A 55-year-old Caucasian woman initially presented to one of Cleveland Clinic’s regional outpatient urology clinics with gross hematuria and an obstructing right ureteral stone. After discussion with the patient regarding management options, including watchful waiting and lithotripsy, it was decided that the patient should undergo ureteroscopy.
She was found to have a moderate to severely dilated ureter up to the kidney and blood coagulum throughout the kidney, but no active bleeding was noted. A 6 mm calcium oxalate stone was extracted from the right distal ureter, after which a JJ stent was placed in the right kidney.
The patient later presented on post-operative day 2 with gross hematuria and tenderness of the right flank. On admission, she had a computed tomography (CT) scan of the abdomen and pelvis that showed significant right hydronephrosis.
The renal pelvis and calyces, as well as the urinary bladder, were filled with high attenuation material suggestive of blood products. Because of anemia on admission (hemoglobin level of 6.8 g/L), she received a transfusion of two units of blood and transferred to the Cleveland Clinic main campus for further evaluation. A repeat CT scan showed an arteriovenous malformation (AVM) in the anterior interpolar region of the right kidney that was likely congenital.
Given this finding along with increasing hematuria, the patient underwent a bilateral selective renal angiogram with subselective coil embolization of the inferior anterior segmental artery and two interlobar arteries in the mid zone. This resulted in an improvement of her hematuria.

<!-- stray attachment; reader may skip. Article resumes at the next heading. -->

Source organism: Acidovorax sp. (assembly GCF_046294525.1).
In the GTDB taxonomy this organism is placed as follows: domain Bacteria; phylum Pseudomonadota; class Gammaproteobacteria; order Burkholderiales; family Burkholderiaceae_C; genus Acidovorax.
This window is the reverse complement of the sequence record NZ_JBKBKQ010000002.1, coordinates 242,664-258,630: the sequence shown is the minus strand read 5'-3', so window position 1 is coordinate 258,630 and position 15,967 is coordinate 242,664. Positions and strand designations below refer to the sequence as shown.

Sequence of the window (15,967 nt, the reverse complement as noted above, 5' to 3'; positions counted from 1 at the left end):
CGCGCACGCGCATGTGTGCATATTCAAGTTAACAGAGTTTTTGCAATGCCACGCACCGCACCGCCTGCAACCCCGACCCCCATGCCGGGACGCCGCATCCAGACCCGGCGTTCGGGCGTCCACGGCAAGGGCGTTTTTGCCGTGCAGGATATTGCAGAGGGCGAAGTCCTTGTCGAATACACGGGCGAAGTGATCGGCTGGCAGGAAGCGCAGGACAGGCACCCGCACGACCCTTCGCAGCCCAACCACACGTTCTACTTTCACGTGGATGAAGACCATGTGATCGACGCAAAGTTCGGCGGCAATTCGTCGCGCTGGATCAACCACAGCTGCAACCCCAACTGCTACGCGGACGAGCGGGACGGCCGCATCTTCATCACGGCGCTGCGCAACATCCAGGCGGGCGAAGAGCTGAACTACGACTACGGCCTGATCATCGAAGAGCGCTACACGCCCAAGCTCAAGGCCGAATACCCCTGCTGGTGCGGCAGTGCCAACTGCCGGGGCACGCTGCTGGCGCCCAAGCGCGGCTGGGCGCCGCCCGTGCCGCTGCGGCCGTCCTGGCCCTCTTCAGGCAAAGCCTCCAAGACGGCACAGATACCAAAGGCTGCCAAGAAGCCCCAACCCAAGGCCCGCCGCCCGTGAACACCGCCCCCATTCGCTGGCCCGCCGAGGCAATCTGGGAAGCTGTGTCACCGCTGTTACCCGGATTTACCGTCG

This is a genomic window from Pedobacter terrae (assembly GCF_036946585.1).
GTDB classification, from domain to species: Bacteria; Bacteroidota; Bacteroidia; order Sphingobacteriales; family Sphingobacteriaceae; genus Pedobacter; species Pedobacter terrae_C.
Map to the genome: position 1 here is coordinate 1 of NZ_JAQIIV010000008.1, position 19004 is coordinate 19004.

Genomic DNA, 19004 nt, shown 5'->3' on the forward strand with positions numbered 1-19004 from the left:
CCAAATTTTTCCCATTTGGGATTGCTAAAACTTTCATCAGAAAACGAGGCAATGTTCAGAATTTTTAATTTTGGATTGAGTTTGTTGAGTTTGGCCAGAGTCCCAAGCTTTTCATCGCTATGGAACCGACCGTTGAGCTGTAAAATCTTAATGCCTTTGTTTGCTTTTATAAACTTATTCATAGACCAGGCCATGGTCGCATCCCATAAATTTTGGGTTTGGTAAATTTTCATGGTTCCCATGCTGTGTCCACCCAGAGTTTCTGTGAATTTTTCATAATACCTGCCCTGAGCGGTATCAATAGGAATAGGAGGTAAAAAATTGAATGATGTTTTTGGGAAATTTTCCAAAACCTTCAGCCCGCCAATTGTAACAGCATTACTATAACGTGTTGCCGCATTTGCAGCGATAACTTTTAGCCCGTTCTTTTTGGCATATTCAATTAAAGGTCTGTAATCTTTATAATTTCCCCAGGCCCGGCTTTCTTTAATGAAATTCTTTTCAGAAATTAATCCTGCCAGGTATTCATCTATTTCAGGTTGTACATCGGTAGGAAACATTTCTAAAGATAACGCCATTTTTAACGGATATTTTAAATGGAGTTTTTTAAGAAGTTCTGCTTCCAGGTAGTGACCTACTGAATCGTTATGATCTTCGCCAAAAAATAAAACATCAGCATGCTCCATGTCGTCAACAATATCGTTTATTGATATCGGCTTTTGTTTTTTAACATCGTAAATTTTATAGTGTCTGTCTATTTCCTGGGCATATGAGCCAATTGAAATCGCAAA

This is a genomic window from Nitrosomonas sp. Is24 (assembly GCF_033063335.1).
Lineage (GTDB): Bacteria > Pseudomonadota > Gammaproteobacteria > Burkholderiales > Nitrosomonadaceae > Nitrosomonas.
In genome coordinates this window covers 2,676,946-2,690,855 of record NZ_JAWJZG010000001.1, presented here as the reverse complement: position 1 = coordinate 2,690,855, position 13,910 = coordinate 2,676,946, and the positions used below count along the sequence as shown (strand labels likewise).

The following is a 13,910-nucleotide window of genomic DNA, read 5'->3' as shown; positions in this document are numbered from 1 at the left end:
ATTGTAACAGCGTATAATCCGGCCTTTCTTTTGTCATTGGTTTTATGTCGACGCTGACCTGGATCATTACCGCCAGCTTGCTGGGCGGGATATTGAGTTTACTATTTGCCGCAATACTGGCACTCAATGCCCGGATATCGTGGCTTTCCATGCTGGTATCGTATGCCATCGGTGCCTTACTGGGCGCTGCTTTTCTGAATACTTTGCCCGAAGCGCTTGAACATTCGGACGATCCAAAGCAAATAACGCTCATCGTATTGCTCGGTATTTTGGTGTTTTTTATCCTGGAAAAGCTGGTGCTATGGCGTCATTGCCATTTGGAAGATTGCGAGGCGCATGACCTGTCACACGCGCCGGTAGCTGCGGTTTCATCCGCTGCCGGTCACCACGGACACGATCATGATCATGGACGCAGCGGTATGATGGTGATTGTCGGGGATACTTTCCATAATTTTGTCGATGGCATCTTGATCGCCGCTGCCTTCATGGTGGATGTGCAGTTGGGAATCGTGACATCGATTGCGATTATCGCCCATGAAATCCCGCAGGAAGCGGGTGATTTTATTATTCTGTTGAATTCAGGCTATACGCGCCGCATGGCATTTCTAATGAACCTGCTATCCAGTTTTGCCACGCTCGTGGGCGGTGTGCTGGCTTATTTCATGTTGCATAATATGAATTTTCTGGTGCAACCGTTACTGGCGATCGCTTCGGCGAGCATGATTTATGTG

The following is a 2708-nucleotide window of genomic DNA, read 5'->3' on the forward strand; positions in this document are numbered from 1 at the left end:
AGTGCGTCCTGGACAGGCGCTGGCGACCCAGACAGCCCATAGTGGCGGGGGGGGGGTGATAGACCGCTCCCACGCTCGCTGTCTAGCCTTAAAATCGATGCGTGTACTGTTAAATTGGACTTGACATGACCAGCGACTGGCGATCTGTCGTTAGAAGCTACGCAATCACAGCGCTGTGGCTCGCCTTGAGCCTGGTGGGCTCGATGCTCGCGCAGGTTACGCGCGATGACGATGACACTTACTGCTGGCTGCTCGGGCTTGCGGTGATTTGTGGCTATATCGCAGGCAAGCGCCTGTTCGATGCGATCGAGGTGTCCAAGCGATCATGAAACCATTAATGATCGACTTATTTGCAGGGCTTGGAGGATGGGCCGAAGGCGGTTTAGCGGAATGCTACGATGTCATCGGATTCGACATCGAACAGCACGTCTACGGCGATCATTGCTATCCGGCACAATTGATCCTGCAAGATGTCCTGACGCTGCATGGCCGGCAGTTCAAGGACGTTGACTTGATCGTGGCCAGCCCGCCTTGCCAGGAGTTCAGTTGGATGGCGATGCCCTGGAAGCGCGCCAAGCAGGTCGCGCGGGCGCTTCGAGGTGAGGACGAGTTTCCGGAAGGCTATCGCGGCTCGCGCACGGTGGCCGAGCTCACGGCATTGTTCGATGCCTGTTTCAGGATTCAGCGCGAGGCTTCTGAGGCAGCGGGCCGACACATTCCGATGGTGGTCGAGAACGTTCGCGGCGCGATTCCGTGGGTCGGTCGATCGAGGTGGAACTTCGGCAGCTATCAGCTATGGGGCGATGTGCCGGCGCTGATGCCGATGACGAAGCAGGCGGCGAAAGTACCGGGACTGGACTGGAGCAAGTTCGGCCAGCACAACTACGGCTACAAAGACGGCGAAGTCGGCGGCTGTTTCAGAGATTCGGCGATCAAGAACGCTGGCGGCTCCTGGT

Due to concern for recurrence of bleeding, the patient had a repeat CT angiogram (CTA) two weeks later for a persistent large AVM in the right kidney, for which she had successful coiling and alcohol embolization. During this time, her creatinine level increased from a baseline of 0.8 mg/dL to 1.2 mg/dL.
One month later, the patient was seen by her primary care physician (PCP) for new onset hypertension. Her usual blood pressure measurements were 140/80 mm Hg, but her BP was higher since her procedures. At the PCP visit, BP was 183/106 mmHg. She was started on amlodipine 5 mg; this was later increased to 10 mg as her BP remained elevated. She was then referred to the nephrology department.
Prior to her visit to the nephrology department, the patient had a CTA that showed significant improvement in the right kidney AVM. There was a new wedge-shaped hypoperfused small area in the right renal parenchyma from her second embolization (Figure).
She had a small multifocal web-like stenosis in the distal right artery consistent with fibromuscular dysplasia (FMD). The patient also had a mag3 function scan showing that the left kidney contribution to total renal function was 71% and the right kidney contribution was 29%. Her creatinine level returned to her baseline of 0.8mg/dL.